Why Saying "Good Job" Isn't So Good
Let me give you an example.
First of all, in our Kindermusik classes we hear, "Good job," a lot.
Children put instruments away. "Good job. You did it. Yay."
What's happening is, is that we are actually giving a judgment statement.
"Good. Good job. Good job."
But let me ask you this.
Which do you think is more meaningful to your child?
"Good job," or
"You put the sticks away in the basket. You thought about walking all the way across the room to put them away. You did it. That was helpful."
Which one do you think has more meaning for your child?
Well, the second one describes a lot more about what your child did.
I often say, "Be the narrator of your child's video."
When you notice what your child is doing and when you say, "Kathy, you walked across the room to put your sticks away. That was helpful,"
Your child is now picturing in their head, "Oh my goodness. I walked myself all the way across the room. I used self-control. I used inhibitory control. I used the musical cue of "Sticks away," and I put my sticks away all by myself. I did it, and I was being helpful."
Children innately want to help.
Use words to describe characteristics that we think of as positive, like helpful, thoughtful, careful, "You worked hard at putting colors together to paint the sky and the trees."
Let's talk about a piano lesson. "You carefully put one finger after another, following the notes. You thought about it and you worked hard. You did it. You played that musical passage."
That is so much more meaningful because you are describing what your child has done.
Now they have a memory map of picturing themselves doing it.
If you say, "Good job," I'm going to ask you what was so good?
I don't know. I have no idea what was good.
If you are clapping and saying, "Good job," all the time when your child does something, what happens when you forget to say, "Good job," or you forget to cheer them on?
They might think, "Uh oh. Am I not good?"
Let me put this in a different perspective for you.
You walk down the stairs every morning and your partner says something like, "That blue blouse brings out the color of your eyes. It's so beautiful."
The next day, "Oh, I love that dress on you."
The next day, "Oh, that outfit is sensational."
The next day, "You know what, honey? That color is great on you. I love that."
Then the next day, nothing.
What are you going to think?
"Oh my gosh. I don't look very good today. I must not look very good. My partner said nothing."
Put yourself in your child's brain.
I say this all the time. Put yourself in the mind of your child.
What do they really, really need to know and hear from you?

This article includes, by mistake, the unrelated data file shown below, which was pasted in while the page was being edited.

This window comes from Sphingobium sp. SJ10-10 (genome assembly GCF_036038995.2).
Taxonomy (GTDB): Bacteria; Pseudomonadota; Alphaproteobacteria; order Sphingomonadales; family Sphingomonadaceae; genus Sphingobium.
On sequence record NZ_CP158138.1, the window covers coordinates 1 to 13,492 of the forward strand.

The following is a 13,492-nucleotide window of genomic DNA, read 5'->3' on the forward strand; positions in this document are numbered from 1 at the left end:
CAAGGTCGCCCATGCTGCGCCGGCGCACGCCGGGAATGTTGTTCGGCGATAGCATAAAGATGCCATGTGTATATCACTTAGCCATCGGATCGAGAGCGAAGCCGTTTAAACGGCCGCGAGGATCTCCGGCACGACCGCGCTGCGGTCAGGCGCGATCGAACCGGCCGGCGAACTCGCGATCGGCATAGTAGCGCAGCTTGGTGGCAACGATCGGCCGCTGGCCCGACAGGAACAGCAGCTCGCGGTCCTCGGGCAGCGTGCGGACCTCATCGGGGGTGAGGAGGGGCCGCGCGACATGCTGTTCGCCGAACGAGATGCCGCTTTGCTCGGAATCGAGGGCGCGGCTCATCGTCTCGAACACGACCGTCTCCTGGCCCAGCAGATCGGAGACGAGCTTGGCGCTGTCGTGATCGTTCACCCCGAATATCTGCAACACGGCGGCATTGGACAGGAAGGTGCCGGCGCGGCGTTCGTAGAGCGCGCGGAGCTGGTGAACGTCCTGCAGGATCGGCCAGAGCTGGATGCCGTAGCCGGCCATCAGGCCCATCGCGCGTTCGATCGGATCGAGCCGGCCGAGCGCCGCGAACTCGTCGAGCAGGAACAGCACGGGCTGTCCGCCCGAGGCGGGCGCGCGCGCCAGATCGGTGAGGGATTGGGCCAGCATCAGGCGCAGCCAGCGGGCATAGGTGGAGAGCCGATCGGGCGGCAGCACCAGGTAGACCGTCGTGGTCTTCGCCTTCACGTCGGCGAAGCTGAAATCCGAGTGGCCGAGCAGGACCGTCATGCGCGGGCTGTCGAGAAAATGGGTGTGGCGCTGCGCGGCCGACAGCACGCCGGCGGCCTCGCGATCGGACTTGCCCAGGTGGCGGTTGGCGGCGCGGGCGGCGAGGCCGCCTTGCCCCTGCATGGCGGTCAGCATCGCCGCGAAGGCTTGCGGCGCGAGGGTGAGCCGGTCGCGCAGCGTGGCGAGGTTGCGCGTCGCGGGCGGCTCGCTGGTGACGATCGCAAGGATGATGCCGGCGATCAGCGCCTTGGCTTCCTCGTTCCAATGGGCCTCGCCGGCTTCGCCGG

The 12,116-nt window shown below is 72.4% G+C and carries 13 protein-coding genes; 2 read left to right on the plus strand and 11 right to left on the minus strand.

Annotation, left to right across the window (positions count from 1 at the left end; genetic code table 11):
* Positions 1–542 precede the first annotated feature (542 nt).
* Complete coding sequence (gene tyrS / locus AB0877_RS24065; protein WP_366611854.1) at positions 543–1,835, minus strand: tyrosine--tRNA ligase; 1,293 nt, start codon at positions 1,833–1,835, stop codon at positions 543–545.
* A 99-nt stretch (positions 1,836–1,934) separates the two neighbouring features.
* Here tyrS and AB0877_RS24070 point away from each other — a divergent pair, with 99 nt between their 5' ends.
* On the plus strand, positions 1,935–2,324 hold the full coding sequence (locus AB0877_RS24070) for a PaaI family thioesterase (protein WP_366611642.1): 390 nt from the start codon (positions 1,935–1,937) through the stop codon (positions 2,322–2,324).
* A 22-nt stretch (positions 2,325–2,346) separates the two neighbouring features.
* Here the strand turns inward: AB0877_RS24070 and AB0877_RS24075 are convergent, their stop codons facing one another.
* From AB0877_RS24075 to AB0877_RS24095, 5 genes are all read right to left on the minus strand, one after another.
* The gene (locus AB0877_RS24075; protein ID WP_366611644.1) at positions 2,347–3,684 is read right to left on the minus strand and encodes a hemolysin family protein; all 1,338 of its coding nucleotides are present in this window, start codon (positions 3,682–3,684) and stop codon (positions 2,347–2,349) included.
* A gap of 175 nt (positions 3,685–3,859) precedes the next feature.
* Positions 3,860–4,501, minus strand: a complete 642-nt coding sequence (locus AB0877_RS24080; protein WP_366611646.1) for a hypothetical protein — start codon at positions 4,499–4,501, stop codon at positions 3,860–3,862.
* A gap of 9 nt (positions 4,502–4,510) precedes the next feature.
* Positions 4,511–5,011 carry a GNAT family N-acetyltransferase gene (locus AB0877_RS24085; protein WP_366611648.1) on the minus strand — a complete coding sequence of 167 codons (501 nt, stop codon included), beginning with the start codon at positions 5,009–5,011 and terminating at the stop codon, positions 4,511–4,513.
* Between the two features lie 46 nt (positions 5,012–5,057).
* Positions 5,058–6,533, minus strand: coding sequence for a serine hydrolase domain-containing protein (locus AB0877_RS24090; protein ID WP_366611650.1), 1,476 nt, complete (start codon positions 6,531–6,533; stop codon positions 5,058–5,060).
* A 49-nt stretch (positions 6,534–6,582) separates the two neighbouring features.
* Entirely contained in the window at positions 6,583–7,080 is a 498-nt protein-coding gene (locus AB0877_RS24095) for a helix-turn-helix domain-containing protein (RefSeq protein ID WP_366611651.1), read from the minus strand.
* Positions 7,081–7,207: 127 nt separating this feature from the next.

They need to know that you notice them.
You can prove to them that you notice them by describing what they're doing.
Then you can tell them what kind of character they are.
"That was helpful."
"That was cautious."
"That was careful."
"That was thoughtful."
These are things that you want your child to become.
Guess what? Children often become what they hear that you say they are.
What's happening when you say, "Good job," you are judging them.
You are giving them a judging statement.
“That's good, that's bad, that's awful, that's great, that's wonderful, that's beautiful.”
"Oh, what a beautiful shirt."
"Oh, what a beautiful dress."
Or you can say, "You have stars on your dress."
When I say that, the child looks down and points to the stars and smiles because she knows I noticed her.
If I say, "Oh, you look pretty today." Then the next time, the next week she comes in and I don't say that, she might think, "I don't look very pretty."
Rather than giving your child judgment statements like pretty, beautiful, good, great, wonderful, "You're the best," let's make it meaningful.
Let's tell them what they did and why we think that is a good thing.
If you catch yourself saying, "Good," you can say, "Good for you. You did it."
This takes a lot of practice. It's not going to happen overnight.
We talk about it in our classes all the time, and I still hear "Good job" all the time every week. It's okay. It's something to work towards.
Try it today.
Try to stop yourself from being the cheerleader and saying, "Good job. Good job."
That isn't meaningful enough to your child.
Your child needs to know what they did, describe what they did, and tell them they're helpful, they're thoughtful, they're careful, they're loving, and see if that makes a difference as to how they look at you, and how they smile, and how they feel so wonderful that you noticed them.
Hopefully you're thinking and processing, "How can I make this work for me and my child?"
If you have a spouse or a partner or another parent living with you, go ahead and discuss this with them, too, because consistency is very, very important.
When I see you at Kindermusik next week or one of our other teachers sees you at Kindermusik, ask us if you have any questions about this, or let's see in class if you can try to say, "You did it. You put the sticks away. That was helpful."